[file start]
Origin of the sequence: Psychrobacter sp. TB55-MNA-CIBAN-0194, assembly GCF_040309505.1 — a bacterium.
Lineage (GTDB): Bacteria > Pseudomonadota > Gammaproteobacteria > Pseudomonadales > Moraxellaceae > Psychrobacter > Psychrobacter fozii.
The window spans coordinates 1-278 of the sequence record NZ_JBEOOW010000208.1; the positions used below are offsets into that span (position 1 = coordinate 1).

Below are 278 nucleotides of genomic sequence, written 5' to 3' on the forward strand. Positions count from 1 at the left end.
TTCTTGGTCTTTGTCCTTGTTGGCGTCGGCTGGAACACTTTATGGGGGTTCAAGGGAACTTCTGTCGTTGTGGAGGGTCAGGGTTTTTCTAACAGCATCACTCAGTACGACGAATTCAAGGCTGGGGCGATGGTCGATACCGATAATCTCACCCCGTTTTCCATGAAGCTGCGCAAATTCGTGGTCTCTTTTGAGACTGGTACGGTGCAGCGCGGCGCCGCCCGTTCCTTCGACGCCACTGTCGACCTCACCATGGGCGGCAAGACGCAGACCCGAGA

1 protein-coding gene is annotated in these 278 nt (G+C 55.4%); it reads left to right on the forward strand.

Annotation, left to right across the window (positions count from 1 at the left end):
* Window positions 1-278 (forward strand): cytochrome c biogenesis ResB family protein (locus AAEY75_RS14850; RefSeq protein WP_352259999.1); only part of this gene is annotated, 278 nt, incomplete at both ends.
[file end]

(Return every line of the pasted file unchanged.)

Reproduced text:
Origin of the sequence: Psychrobacter sp. TB55-MNA-CIBAN-0194, assembly GCF_040309505.1 — a bacterium.
Lineage (GTDB): Bacteria > Pseudomonadota > Gammaproteobacteria > Pseudomonadales > Moraxellaceae > Psychrobacter > Psychrobacter fozii.
The window spans coordinates 1-278 of the sequence record NZ_JBEOOW010000208.1; the positions used below are offsets into that span (position 1 = coordinate 1).

Below are 278 nucleotides of genomic sequence, written 5' to 3' on the forward strand. Positions count from 1 at the left end.
TTCTTGGTCTTTGTCCTTGTTGGCGTCGGCTGGAACACTTTATGGGGGTTCAAGGGAACTTCTGTCGTTGTGGAGGGTCAGGGTTTTTCTAACAGCATCACTCAGTACGACGAATTCAAGGCTGGGGCGATGGTCGATACCGATAATCTCACCCCGTTTTCCATGAAGCTGCGCAAATTCGTGGTCTCTTTTGAGACTGGTACGGTGCAGCGCGGCGCCGCCCGTTCCTTCGACGCCACTGTCGACCTCACCATGGGCGGCAAGACGCAGACCCGAGA

1 protein-coding gene is annotated in these 278 nt (G+C 55.4%); it reads left to right on the forward strand.

Annotation, left to right across the window (positions count from 1 at the left end):
* Window positions 1-278 (forward strand): cytochrome c biogenesis ResB family protein (locus AAEY75_RS14850; RefSeq protein WP_352259999.1); only part of this gene is annotated, 278 nt, incomplete at both ends.